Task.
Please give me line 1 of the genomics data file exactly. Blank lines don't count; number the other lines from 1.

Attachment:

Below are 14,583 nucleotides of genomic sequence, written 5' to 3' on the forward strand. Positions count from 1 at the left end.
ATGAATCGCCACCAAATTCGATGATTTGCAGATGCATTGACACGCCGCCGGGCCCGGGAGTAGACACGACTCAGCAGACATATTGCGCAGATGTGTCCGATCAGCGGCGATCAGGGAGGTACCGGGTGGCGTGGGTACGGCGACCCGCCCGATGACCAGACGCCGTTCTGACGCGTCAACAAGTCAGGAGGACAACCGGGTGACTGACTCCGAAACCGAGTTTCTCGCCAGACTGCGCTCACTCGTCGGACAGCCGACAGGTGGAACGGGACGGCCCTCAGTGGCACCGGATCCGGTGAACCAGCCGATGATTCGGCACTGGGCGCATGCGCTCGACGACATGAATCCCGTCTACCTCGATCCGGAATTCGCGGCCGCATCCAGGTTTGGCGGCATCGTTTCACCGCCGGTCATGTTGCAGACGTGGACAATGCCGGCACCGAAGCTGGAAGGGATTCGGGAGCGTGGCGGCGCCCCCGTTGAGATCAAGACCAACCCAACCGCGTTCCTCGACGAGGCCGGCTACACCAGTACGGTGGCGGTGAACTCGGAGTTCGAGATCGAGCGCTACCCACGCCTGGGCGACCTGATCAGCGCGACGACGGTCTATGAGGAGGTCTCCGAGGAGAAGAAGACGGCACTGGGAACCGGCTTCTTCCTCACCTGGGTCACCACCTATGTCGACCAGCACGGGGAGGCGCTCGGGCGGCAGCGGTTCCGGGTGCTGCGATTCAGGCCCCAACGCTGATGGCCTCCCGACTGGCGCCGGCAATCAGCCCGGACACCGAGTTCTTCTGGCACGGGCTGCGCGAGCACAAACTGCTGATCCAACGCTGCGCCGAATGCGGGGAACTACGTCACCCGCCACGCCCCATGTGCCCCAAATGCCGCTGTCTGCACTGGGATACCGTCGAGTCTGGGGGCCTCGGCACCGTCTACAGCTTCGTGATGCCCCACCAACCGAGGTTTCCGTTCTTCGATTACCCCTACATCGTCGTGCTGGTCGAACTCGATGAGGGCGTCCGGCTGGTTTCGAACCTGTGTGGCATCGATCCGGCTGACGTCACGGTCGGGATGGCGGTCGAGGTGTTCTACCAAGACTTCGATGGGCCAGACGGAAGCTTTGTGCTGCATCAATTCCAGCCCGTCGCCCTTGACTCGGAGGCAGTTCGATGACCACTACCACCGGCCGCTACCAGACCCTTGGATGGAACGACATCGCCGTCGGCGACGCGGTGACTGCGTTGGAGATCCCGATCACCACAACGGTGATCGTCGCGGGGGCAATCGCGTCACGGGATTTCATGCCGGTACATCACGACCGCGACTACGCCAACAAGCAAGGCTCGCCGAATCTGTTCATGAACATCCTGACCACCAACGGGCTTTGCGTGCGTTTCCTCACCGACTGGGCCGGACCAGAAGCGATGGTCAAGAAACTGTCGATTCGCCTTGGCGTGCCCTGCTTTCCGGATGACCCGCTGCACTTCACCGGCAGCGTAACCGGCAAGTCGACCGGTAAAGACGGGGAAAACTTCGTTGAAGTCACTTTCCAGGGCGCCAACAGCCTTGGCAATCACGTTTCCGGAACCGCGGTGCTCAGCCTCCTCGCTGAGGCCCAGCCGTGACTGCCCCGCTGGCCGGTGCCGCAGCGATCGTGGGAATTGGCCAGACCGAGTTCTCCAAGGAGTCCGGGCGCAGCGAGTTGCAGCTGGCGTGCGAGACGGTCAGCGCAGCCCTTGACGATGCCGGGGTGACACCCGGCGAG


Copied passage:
Below are 14,583 nucleotides of genomic sequence, written 5' to 3' on the forward strand. Positions count from 1 at the left end.